Function was evaluated using the modified Scleroderma Health Assessment Questionnaire (SHAQ) (21, 22). The modified HAQ excludes questions related to use of assistive devices and includes a visual analog scale (VAS) for disability related to specific organ systems. Individual questions were scored on a 0–3 scale (0 = no disability, 3 = severe disability). Patients used a VAS (range 0–10 [10 = most severe]) to rate the severity of pain, the degree to which Raynaud's affected their activity, the degree to which ulcers affected their activity, and the severity of scleroderma lung, gastrointestinal, and overall disease.
All subjects gave their informed consent to participate in the study, and the study was approved by the Institutional Review Board for Human Studies at each institution, in accordance with the Helsinki agreement (European centers) and human studies guidelines of the National Institutes of Health (US centers).
The a priori primary outcome variable for the study was the number of new digital ulcers developing during the 16-week study treatment period. Secondary a priori outcome variables included time to complete or partial healing of baseline digital ulcers, time to onset of new ulcers, and SHAQ (23) subsets for dressing, hygiene, grip, and hand function, and assessment of safety and tolerability.
Efficacy analyses were conducted at the 0.05 2-sided nominal Type I error, and were based on the intent-to-treat (ITT) population. All randomized patients were included in the ITT population, except for 1 patient in the bosentan group, who withdrew on day 22, and for whom no post-baseline efficacy assessment was available. This patient was included in the safety evaluation because he received study drug and was assessed for safety during the treatment period.
Treatment comparisons for the different efficacy end points were performed with Poisson regression analysis, adjusted for overdispersion. SHAQ scores were analyzed by the Mann-Whitney U test. Time-to-event end points were plotted using life-table methods, and treatment comparisons were carried out by log rank test. In the life-table display, time events were grouped into intervals corresponding to the planned visit (i.e., weeks 4, 8, 12, and 16 [or within 2 weeks of these time points]), thus enlarging the first and last intervals to accommodate for the entire study period (including, respectively, week 1 and week 19). Exploratory subgroup analyses were carried out on the primary outcome, examining the association between treatment effect and type of SSc (limited versus diffuse).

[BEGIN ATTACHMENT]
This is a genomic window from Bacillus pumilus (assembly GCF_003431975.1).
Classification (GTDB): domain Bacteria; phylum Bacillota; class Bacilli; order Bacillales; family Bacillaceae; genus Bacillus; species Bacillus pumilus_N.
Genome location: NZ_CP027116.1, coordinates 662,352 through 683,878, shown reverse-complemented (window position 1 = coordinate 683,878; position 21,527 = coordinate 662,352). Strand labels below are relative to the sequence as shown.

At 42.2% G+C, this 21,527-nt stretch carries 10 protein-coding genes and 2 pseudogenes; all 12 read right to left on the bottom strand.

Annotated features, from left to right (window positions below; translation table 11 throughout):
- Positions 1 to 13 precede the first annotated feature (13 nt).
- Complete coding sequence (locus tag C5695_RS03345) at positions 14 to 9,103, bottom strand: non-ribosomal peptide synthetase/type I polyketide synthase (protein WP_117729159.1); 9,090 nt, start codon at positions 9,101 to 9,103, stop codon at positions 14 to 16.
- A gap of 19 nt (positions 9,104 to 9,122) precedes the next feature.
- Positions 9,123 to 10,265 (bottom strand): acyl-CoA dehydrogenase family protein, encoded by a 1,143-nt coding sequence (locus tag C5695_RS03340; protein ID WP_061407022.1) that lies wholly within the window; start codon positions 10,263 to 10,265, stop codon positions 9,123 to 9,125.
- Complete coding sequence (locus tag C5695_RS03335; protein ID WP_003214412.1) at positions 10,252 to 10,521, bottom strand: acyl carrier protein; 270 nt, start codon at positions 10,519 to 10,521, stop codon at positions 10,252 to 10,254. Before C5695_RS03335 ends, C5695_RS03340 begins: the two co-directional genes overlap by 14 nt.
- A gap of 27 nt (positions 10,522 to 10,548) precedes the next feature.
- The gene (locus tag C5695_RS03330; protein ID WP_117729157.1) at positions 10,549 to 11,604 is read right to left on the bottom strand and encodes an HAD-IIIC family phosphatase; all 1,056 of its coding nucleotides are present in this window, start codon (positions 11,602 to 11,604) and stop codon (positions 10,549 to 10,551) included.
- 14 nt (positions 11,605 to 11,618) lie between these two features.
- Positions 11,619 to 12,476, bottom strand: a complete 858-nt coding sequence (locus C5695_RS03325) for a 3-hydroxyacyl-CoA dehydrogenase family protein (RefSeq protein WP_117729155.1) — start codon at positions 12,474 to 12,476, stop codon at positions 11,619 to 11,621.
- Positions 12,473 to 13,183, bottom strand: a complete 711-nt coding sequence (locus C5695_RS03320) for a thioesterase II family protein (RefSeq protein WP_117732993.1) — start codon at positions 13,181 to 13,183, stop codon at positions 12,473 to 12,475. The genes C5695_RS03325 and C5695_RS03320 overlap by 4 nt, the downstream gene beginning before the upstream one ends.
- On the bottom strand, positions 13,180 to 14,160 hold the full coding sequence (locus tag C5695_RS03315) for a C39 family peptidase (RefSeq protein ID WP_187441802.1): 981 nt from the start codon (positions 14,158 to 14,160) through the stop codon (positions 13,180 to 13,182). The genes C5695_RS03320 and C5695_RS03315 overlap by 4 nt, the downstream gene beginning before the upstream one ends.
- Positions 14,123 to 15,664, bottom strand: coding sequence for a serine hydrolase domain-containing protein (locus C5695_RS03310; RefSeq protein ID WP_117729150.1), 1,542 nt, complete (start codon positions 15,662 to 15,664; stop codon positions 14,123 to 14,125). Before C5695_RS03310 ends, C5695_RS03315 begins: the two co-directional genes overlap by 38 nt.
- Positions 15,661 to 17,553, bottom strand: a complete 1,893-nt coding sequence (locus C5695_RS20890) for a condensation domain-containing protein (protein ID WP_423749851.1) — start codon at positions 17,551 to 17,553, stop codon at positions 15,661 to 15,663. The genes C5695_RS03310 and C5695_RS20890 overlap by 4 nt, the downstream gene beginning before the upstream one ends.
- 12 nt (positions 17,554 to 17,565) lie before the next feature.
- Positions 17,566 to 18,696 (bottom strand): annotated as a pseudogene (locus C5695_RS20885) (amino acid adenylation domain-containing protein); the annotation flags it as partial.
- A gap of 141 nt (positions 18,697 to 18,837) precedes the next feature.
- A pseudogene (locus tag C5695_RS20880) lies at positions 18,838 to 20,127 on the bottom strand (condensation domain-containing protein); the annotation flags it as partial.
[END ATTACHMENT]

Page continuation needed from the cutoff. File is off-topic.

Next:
Of the 122 patients randomized during the course of the study, 79 were randomized to receive bosentan, and 43 were randomized to receive placebo in a 2:1 intended ratio. Demographic characteristics of the population are shown in Table 1 and reflect the predominant number of European centers. Thirty-eight percent of patients had diffuse scleroderma, and 62% had limited scleroderma. Overall, 79% of patients were female, the mean age was 51.8 years, and the mean disease duration (from time of diagnosis) was 109.6 months (9.1 years). Patients randomized to bosentan and those assigned to placebo were similar in terms of sex distribution, age, and disease duration. Overall, 62.3% of patients had limited cutaneous SSc; this subset was slightly overrepresented in the treatment group compared with the placebo group (67.1% versus 53.5%; P not significant [NS]).
Table 1. Baseline characteristics of the 122 patients with SSc*
Total (n = 122)
Placebo (n = 43)
Bosentan (n = 79)
SSc = systemic sclerosis.
Age, mean ± SD years
51.8 ± 12.9
48.0 ± 12.2
53.9 ± 12.8
Weight, mean ± SD kg
66.2 ± 12.7
64.5 ± 11.3
67.2 ± 13.4
Ethnicity, no. (%)
Disease duration, mean ± SD months
91.5 ± 72.3
119.5 ± 81.9
Diffuse SSc, no. (%)
Limited SSc, no. (%)
The baseline disease characteristics of the study subjects are shown in Table 2. Sixty-three percent of patients had a digital ulcer at entry (67.1% of patients in the bosentan group and 55.8% of those in the placebo group). The mean number of ulcers at entry was similar in the bosentan and placebo groups and in the subsets of patients with limited SSc and diffuse SSc. The total surface area of ulcers was also comparable between groups. Scores for patient's assessment of ulcer severity, Raynaud's severity, ulcer pain, and SSc severity at baseline were similar in the active-treatment and placebo groups and ranged from 5.3–6.6 on a VAS. The overall disability index, using the SHAQ, and the subindex for hand function were also similar in placebo- and bosentan-treated patients.